Eleanor
So I want to, like following on that. I want to dig into more of the story. Like, you say that was like the watershed moment was the BP oil spill. Like, what was what was part of that story where you realize that you needed to, like, embrace the fight and do more and when you needed to grow? Or, looking back now, is there a part of like that path where you look back and you’re like, “Oh, that’s not a good thing that I thought,” like, I told you, yeah, like, I was a Democrat when I was younger.

Cherri
I was definitely a Democrat at that time. When it started. Yeah, I was trying to think back when I saw this question. I was trying to remember, but I remember this one time somebody had held an event it was called the Battle of New Orleans. And I really supported that event and picked it up and passed it all around not understanding that it was an event based on Andrew Jackson, who basically marched my people across the country and killed them. So yeah, I remember just being like, “Oh.” Yeah, that was the one that I still look back on and I get a little red faced about. Yeah, well, it happened.

Eleanor
Also, like, because part of, you know, part of what carla and I wanted to do with this is like, kind of get rid of some of that some of those feelings of like, you know, always having the right answers and that our spaces have to be like, they’re like purity tests, like everyone knows all of the things already and has like the perfect politics and stuff. So I’m curious like when you first started your journey, what did you feel unsure about? Or what made you feel a little scared or nervous? And do you still have those?

Cherri
Yeah, I was terrified. I mean, I remember going, I spoke at something called the Rally for Economic Survival, which was about the moratorium. And I was the only person to speak on environmental issues. And I remember coming back home and just being like, what the hell did I just do? Like I spoke to 50,000 people, they all knew my name now. Like there was no going back, you know. Yeah, it was scary. It was really scary. But the scariest part was like, just the people that I knew around me. It wasn’t they changed, but I definitely changed, and I was seeing things completely differently. I was traveling to places I had never been before and eating food I’d never eaten before and I was expanding my library and reading a lot. And these people were kind of staying in one place going to work coming home, you know, and they couldn’t understand her life. And then what was happening, and I couldn’t explain it to them, except that, “Have you been paying attention to this? Have you noticed this?” You know, and, and they’re like, we don’t want to notice that. We want to just stay in our bubbles. And so it was really difficult. I remember people really put me down about leaving the kids. I have six kids and, and that was a big one because they know how to really pluck that string, because like any working mother, you want to stay home with your kids, but you got to go to work and you got to get out there, you know. And I consider this work, whether I’m getting paid or not. Because it is. And yeah, so I remember them coming and saying, “you know, you should be home with your kids, you shouldn’t be out.” And I remember being like, this is all for my kids. Like I couldn’t understand it. Well, one night I went to sleep, and I had a dream and somebody came up in my dream and I was just really trying, I guess, to work this out in my head. And I was saying, you know, the people keep telling me I shouldn’t be doing what I’m doing, you know. And whatever it was in that dream in my head said, well, are they coming to help you mow your lawn? No. Well, are they coming to help you teach your kids, so that you can go out and make the world a better place and do the things that you’re doing? Like they want to say, you know, it wasn’t they weren’t against what I was doing, at that point. They were saying I was leaving my kids, but what were they doing to help me? And I really struck me in my dream. I remember waking up and thinking, yeah, what are they doing? They’re talking a lot of smack, but when it really comes, like they, they’re doing it from a way that they act like they really care. But if they did, why aren’t they here, helping me? You know? Or helping me to organize, one or the other, you know, so I can have more time at home with the kids. So, I took the criticism with a grain of salt. I made sure, when we would go somewhere I would take a kid with me just to make sure that everybody got that alone time with mom. And it kind of turned into a thing that we do together as a family and if nothing it deepened and strengthened our relationships in a way that is much more solid now, from my perspective than, than it was when I was asleep. We really felt like I was asleep. Like I didn’t, I don’t know, it was all right there, but I couldn’t see it. And then once I saw it, there wasn’t anything I could, do but do something about it. It wasn’t something you could just walk away from, least not me, and not feel like I was a whole human being, you know?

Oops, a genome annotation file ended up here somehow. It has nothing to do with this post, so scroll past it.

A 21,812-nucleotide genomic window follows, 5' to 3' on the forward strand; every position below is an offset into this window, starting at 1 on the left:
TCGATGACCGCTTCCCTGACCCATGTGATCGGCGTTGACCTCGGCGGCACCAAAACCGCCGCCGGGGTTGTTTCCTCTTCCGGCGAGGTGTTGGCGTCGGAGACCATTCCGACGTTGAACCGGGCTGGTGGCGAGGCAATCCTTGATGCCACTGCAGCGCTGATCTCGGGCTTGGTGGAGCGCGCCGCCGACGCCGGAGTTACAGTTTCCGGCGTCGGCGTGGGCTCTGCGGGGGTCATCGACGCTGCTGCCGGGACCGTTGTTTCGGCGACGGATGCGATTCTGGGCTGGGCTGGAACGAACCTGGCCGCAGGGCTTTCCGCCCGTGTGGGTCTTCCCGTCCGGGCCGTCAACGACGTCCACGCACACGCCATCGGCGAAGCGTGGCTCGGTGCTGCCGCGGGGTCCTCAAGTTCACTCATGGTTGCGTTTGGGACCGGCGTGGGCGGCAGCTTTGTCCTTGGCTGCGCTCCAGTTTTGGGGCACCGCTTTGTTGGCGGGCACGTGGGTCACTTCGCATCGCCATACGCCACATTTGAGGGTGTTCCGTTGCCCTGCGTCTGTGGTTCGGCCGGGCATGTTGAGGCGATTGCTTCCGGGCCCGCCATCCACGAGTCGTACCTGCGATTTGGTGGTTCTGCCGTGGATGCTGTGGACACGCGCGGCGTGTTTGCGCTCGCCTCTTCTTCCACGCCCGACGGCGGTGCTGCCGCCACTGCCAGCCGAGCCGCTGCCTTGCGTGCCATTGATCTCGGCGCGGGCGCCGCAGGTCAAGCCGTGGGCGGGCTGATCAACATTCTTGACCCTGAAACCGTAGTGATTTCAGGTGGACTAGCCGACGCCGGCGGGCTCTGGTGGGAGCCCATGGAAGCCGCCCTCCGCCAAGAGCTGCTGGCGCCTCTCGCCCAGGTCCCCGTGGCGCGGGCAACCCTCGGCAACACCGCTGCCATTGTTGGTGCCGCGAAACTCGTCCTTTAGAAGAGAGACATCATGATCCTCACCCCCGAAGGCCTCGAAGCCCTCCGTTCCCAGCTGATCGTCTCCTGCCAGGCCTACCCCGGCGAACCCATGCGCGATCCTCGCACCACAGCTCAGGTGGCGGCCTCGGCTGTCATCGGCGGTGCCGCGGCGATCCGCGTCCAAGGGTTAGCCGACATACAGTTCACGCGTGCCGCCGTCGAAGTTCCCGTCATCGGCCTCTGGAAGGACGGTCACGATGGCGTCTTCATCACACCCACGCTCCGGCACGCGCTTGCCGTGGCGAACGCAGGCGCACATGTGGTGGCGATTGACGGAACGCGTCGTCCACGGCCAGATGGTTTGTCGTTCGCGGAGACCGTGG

carla
Yeah. That’s beautiful. I’m also a mom. And when I saw your bio, that you had six children, I was hesitant to even bring it up. Because every time I’m interviewed, interviewers spend a lot of time on that issue of like, “How did you do it? How do you do the work?” And I always wonder, and I’m pretty certain that men don’t get asked that question.

Cherri